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Gaussian Beam Propagation

Beam Waist and Divergence

In order to gain an appreciation of the principles and limitations of Gaussian beam optics, it is necessary to understand the nature of the laser output beam. In TEM00 mode, the beam emitted from a laser begins as a perfect plane wave with a Gaussian transverse irradiance profile as shown in the figure below. The Gaussian shape is truncated at some diameter either by the internal dimensions of the laser or by some limiting aperture in the optical train. To specify and discuss the propagation characteristics of a laser beam, we must define its diameter in some way. The commonly adopted definition is the diameter at which the beam irradiance (intensity) has fallen to 1/e2 (13.5%) of its peak, or axial, value.

Gaussian beam profile (theoretical TEM00 mode)

Diffraction causes light waves to spread transversely as they propagate, and it is therefore impossible to have a perfectly collimated beam. The spreading of a laser beam is in precise accord with the predictions of pure diffraction theory; aberration is totally insignificant in the present context. Under quite ordinary circumstances, the beam spreading can be so small it can go unnoticed. The following formulas accurately describe beam spreading, making it easy to see the capabilities and limitations of laser beams.

Even if a Gaussian TEM00 laser-beam wavefront were made perfectly flat at some plane, it would quickly acquire curvature and begin spreading in accordance with


where z is the distance propagated from the plane where the wavefront is flat, l is the wavelength of light, w0 is the radius of the 1/e2 irradiance contour at the plane where the wavefront is flat, w(z) is the radius of the 1/e2 contour after the wave has propagated a distance z, and R(z) is the wavefront radius of curvature after propagating a distance z. R(z) is infinite at z = 0, passes through a minimum at some finite z, and rises again toward infinity as z is further increased, asymptotically approaching the value of z itself. The plane z = 0 marks the location of a Gaussian waist, or a place where the wavefront is flat, and w0 is called the beam waist radius.

The irradiance distribution of the Gaussian TEM00 beam, namely,

where w = w(z) and P is the total power in the beam, is the same at all cross sections of the beam. The invariance of the form of the distribution is a special consequence of the presumed Gaussian distribution at z = 0. If a uniform irradiance distribution had been presumed at z = 0, the pattern at z = ∞ would have been the familiar Airy disc pattern given by a Bessel function, while the pattern at intermediate z values would have been enormously complicated.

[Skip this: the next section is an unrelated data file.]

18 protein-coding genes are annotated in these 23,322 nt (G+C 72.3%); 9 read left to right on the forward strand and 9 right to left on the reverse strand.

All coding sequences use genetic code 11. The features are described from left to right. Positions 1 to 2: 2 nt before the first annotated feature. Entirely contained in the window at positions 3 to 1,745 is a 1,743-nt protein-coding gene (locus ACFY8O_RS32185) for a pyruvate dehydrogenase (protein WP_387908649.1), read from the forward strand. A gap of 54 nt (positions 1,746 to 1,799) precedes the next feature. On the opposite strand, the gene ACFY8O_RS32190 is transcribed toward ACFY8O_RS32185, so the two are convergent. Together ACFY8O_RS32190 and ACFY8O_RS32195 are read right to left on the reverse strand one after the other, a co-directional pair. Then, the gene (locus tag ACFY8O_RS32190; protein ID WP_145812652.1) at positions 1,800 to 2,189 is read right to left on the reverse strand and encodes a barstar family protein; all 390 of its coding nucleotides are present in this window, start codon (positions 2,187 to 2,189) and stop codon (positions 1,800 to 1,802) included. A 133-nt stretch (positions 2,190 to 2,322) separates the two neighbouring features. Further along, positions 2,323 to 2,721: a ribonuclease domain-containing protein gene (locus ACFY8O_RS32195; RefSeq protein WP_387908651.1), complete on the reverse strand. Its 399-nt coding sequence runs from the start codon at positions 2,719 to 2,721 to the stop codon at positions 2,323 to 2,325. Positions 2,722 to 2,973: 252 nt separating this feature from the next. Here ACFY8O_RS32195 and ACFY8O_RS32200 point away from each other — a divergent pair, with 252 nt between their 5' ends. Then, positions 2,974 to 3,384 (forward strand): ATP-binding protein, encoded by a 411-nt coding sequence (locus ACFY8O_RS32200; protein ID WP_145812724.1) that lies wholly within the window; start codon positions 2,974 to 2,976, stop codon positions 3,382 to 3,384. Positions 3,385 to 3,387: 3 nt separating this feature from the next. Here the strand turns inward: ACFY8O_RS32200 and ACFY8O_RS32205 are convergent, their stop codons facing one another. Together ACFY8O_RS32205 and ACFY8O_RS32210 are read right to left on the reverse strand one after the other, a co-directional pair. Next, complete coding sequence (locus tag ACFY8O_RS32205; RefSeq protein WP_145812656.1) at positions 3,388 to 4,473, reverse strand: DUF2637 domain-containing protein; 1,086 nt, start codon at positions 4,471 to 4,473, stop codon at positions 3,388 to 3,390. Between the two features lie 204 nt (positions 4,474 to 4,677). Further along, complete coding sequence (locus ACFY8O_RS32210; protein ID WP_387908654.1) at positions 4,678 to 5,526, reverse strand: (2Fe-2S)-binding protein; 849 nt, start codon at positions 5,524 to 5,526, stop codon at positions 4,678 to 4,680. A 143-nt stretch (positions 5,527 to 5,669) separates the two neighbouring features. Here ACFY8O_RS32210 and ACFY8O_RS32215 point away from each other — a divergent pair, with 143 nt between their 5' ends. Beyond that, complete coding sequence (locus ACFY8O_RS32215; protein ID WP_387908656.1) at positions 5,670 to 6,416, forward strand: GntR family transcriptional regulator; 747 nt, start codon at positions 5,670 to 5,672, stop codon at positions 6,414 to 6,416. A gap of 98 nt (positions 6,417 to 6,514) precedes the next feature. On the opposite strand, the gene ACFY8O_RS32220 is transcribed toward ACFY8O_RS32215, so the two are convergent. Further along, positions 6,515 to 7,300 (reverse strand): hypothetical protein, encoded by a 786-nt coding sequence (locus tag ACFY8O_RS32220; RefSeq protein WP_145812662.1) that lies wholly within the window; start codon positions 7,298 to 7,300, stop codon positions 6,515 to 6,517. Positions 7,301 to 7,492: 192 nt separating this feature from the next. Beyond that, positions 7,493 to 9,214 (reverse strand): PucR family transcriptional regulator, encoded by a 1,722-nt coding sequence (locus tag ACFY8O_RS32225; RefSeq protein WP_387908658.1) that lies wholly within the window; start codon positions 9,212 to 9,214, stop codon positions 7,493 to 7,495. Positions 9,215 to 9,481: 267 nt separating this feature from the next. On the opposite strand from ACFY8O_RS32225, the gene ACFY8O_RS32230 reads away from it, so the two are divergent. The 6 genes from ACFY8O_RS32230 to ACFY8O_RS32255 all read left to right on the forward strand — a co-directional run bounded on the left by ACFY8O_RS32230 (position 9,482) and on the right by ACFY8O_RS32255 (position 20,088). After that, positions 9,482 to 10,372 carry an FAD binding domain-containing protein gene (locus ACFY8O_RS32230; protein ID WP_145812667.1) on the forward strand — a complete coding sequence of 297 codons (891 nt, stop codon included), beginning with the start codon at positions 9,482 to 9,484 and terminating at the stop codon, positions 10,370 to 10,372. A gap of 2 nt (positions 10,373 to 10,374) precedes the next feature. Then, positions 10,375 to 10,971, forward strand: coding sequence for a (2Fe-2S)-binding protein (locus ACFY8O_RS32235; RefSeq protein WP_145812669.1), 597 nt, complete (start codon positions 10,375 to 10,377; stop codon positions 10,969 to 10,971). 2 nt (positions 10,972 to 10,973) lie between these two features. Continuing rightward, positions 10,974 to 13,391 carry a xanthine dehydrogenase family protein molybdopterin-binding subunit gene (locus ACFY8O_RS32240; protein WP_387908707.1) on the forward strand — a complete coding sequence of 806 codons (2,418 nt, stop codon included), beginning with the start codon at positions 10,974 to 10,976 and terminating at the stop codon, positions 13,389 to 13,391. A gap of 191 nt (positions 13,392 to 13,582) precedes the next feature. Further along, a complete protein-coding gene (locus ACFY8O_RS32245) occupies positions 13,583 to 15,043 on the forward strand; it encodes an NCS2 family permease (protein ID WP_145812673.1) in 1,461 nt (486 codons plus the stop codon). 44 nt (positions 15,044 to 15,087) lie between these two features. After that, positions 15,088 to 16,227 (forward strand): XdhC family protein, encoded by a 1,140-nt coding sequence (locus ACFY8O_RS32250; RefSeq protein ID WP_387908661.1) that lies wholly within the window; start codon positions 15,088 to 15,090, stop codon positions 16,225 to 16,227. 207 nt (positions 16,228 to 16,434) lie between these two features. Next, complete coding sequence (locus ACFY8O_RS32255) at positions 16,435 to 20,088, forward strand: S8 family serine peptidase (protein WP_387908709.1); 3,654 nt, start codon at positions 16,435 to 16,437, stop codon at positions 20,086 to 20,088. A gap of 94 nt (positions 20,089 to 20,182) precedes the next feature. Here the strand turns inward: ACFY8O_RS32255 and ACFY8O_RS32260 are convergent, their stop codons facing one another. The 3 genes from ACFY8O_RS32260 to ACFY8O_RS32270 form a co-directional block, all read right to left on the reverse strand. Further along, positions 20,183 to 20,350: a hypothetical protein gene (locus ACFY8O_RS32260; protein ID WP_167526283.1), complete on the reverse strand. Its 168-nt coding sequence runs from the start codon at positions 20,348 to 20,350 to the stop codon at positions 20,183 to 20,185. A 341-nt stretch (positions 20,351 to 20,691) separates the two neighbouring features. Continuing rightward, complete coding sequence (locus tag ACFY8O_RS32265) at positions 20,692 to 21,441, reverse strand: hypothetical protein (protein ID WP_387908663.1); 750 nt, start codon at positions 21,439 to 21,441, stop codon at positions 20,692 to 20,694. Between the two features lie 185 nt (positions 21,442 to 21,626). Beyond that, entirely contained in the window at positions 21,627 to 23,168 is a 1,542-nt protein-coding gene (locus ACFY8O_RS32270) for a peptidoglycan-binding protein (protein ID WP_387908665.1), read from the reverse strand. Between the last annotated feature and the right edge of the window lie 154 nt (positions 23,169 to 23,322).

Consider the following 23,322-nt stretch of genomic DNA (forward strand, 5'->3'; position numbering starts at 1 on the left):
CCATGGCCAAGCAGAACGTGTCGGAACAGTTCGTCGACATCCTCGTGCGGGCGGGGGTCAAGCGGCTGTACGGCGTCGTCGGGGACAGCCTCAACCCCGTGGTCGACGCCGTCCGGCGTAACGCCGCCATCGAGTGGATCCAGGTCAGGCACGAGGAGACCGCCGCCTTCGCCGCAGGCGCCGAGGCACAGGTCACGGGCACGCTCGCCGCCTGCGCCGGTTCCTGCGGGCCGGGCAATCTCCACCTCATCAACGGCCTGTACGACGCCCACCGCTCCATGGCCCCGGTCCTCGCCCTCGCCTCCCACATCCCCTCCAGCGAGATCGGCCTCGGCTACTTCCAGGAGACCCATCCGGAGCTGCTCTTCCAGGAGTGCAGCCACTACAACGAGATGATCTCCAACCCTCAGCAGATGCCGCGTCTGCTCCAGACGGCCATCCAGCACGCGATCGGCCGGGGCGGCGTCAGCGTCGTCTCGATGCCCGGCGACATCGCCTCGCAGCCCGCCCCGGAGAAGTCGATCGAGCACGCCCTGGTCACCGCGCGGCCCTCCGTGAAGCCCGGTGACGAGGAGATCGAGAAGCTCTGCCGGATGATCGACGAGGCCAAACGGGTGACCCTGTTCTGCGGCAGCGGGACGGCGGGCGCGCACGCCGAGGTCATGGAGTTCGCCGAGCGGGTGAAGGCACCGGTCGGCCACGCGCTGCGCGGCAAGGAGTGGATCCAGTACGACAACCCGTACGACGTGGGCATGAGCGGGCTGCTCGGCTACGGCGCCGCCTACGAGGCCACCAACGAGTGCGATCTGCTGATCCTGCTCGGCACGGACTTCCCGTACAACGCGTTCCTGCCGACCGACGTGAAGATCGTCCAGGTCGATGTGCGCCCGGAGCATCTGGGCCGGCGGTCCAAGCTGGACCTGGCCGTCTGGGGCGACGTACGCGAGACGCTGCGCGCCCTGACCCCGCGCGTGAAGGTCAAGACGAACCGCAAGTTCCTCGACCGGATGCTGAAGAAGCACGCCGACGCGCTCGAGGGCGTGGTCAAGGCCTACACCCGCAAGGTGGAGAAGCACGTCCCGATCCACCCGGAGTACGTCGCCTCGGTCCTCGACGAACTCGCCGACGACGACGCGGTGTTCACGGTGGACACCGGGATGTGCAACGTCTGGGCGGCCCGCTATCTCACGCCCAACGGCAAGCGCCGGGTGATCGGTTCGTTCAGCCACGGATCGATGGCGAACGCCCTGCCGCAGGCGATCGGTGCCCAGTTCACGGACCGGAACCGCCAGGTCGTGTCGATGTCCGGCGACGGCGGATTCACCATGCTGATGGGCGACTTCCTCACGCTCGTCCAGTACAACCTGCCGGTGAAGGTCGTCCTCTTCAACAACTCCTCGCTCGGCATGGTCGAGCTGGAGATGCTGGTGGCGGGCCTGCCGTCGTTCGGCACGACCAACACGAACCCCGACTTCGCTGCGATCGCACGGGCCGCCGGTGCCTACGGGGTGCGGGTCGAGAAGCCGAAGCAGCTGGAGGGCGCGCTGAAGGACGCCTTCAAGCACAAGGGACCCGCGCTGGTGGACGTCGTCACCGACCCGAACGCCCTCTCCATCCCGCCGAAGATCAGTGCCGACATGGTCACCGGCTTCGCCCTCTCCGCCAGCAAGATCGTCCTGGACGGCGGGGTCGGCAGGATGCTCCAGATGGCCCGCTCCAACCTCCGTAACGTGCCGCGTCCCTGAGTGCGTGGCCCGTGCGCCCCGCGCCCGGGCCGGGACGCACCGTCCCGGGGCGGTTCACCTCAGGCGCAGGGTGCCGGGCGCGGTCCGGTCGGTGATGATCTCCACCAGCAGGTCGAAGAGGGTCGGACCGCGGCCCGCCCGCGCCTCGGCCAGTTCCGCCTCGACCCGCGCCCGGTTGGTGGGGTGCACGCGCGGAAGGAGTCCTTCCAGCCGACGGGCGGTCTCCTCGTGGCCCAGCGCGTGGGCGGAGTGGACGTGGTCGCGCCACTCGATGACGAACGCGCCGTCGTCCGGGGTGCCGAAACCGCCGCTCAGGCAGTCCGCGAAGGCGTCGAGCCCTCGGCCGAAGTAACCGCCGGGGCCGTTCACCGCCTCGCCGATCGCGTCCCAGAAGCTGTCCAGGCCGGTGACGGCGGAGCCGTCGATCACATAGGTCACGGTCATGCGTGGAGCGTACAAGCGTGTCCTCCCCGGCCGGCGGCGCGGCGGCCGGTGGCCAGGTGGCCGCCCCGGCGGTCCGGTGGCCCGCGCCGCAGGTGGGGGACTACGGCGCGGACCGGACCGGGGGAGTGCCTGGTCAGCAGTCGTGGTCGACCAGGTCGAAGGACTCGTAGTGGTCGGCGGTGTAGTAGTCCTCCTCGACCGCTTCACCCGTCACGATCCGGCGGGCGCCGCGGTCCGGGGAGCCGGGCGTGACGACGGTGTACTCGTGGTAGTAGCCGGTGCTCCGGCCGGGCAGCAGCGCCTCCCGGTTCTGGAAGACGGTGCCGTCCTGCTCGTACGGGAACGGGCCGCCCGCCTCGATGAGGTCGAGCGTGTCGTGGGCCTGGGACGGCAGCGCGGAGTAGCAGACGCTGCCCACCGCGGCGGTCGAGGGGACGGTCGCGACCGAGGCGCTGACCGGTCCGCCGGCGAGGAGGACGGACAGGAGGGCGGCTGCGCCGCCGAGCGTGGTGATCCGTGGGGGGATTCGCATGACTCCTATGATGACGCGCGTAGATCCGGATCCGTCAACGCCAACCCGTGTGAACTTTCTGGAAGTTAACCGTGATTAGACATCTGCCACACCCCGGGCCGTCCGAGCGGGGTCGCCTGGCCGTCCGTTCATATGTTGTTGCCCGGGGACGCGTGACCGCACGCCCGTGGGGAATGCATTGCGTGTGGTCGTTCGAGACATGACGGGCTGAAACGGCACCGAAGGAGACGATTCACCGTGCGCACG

Simultaneously, as R(z) asymptotically approaches z for large z, w(z) asymptotically approaches the value

where z is presumed to be much larger than pw0 /l so that the 1/e 2 irradiance contours asymptotically approach a cone of angular radius

This value is the far-field angular radius (half-angle divergence) of the Gaussian TEM00 beam. The vertex of the cone lies at the center of the waist, as shown in the figure below.

Growth in beam diameter as a function of distance from the beam waist

It is important to note that, for a given value of l, variations of beam diameter and divergence with distance z are functions of a single parameter, w0, the beam waist radius.

Near-Field vs. Far-Field Divergence

Unlike conventional light beams, Gaussian beams do not diverge linearly. Near the laser, the divergence angle is extremely small; far from the laser, the divergence angle approaches the asymptotic limit described above. The Raleigh range (zR), defined as the distance over which the beam radius spreads by a factor of the square-root of 2, is given by

At the beam waist (z = 0), the wavefront is planer (R(0) = ∞). Likewise, at z = ∞, the wavefront is planer (R(∞) = ∞). As the beam propagates from the waist, the wavefront curvature, therefore, must increase to a maximum and then begin to decrease, as shown in the figure below. The Raleigh range, considered to be the dividing line between near-field divergence and mid-range divergence, is the distance from the waist at which the wavefront curvature is a maximum. Far-field divergence (the number quoted in laser specifications) must be measured at a distance much greater than zR (usually >10 ?nbsp;zR will suffice). This is a very important distinction because calculations for spot size and other parameters in an optical train will be inaccurate if near- or mid-field divergence values are used. For a tightly focused beam, the distance from the waist (the focal point) to the far field can be a few millimeters or less. For beams coming directly from the laser, the far-field distance can be measured in meters.

Changes in wavefront radius with propagation distance